Day off to be spent in both religious and recreational ways

By Becky Wolfson, Production Editor

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A day off of school can be utilized for many activities; sleeping in, relaxing, catching up on homework, celebrating religious holidays or hanging out with friends.

This week, on Wednesday, September 23rd, students and teachers will have school off. For those who are not Jewish or Muslim, the day is free for them to fill with activities. For Jewish students and teachers who celebrate, the 23rd is a holiday called Yom Kippur and for Muslims, the beginning of a holiday called Eid al-Adha.

“My family prepares for Yom Kippur by eating a large meal Tuesday night,” said junior Eliezer Kraiman. “We fast and go to synagogue, then eat a large meal to break the fast.”

Fasting begins Tuesday night at sundown and concludes Wednesday night, lasting almost 24 hours. In the Torah, fasting is commanded on Yom Kippur to afflict and to humble Jews by denying themselves the earthly pleasures, such as food.

According to junior Mory Gould, he also celebrates Yom Kippur by fasting, going to synagogue to pray and sleeping to combat the hunger.

Yom Kippur is also a day of repentance, a time to look back on the mistakes of the last year and correct one’s behaviors based on that.

“I don’t enjoy the holiday, though it may be a good idea to repent for sin, I do not enjoy fasting or being lightheaded and fatigued,” Kraiman said.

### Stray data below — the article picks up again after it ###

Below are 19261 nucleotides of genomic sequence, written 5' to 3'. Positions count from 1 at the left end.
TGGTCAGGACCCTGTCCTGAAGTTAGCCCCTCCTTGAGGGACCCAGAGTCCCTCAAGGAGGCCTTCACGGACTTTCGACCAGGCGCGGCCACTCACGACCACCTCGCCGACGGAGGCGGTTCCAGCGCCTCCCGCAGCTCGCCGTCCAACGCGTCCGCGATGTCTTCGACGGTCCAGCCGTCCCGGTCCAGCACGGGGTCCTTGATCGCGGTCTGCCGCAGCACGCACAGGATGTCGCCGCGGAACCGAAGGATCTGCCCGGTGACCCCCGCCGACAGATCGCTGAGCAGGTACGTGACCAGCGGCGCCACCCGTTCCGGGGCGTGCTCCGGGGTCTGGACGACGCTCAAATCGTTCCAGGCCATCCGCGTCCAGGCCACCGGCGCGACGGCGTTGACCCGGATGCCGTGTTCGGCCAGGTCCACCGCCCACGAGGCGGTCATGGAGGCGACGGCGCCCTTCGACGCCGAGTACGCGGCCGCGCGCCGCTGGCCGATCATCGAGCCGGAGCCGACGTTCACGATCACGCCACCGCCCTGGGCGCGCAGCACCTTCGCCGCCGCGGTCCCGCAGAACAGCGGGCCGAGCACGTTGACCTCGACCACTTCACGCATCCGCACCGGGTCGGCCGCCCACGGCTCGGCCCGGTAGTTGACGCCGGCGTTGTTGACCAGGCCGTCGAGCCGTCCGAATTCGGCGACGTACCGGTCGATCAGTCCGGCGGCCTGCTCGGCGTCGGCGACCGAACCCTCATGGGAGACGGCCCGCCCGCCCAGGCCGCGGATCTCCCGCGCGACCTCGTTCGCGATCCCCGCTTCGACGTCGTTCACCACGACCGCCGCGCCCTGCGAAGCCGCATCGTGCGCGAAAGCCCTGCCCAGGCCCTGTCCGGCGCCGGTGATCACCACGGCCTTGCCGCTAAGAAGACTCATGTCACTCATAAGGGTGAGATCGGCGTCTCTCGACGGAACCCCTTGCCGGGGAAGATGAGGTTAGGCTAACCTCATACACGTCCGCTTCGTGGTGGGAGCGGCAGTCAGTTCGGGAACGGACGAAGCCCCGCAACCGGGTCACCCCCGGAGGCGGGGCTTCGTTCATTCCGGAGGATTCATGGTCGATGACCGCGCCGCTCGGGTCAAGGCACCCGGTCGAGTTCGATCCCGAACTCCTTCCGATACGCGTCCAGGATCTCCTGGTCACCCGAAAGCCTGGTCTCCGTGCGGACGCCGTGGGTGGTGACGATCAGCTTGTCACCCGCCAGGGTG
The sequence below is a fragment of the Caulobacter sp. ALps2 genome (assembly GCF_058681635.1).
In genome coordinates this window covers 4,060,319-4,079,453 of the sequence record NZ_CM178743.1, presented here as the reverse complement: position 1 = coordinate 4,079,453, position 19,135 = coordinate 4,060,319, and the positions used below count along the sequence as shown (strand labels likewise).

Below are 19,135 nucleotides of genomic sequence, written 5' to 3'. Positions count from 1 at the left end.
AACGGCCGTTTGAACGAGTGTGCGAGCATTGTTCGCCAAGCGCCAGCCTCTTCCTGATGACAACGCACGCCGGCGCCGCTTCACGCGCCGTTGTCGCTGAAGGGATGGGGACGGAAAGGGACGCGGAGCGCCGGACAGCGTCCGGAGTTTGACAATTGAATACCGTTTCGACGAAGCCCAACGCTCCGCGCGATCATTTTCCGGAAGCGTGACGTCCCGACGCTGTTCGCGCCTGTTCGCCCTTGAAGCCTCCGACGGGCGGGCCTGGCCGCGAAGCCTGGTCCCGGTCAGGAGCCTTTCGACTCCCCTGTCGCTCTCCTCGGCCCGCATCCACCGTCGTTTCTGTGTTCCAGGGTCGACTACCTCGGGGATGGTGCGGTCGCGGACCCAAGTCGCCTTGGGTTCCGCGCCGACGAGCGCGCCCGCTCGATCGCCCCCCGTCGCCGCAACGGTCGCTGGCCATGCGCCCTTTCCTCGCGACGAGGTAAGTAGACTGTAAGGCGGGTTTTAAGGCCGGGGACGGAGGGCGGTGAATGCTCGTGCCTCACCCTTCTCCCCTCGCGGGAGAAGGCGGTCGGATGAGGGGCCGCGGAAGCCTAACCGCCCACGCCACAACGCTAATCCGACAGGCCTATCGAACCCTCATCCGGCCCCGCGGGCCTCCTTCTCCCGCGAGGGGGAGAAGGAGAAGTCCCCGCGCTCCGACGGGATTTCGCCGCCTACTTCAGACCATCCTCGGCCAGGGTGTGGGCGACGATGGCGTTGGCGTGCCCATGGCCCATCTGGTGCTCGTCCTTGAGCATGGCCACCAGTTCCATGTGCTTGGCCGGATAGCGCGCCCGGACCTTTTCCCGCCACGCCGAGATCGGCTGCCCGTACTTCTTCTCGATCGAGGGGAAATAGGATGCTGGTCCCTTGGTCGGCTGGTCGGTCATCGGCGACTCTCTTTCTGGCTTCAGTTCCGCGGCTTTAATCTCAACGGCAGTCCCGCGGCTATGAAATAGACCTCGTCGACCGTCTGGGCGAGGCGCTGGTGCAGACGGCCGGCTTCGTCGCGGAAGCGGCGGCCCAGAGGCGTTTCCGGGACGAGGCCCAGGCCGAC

On Wednesday night, when Jewish students and teachers will be breaking the fast, the Muslim celebrations for Eid al-Adha will just be beginning. Eid al-Adha is celebrated in honor of the actions of Allah and in remembrance, families sacrifice a goat to feast on.

“The holiday means to be holy for a day and to think of others before yourself, like catering to everyone first, being nicer to siblings and being at peace,” sophomore Zinab Eisa said. “[On the day], I feel happy and ecstatic because everyone comes together.”

Unlike Kraiman, Gould and Eisa, junior Katherine Cheng will not be celebrating any religious holidays on Wednesday.

“I plan to watch Netflix and do homework,” Cheng said. “Having the day off gives me a breather in between school days and allows others to have time to celebrate.”

Cheng’s plan is one example of students who will be using the day to relax and catch up on homework.

According to freshman Alex Tapia, who is Christian, he plans to use the day off to complete Student Service Learning hours.

To show respect for the holidays, teachers were told not to assign homework due Thursday, so that students can have Wednesday for their religious practices.

Despite the religious events occurring the 23rd, the MCPS calendar lists the day as “no school for students and teachers” without acknowledgement of the religious events due to previous issues over religious equality.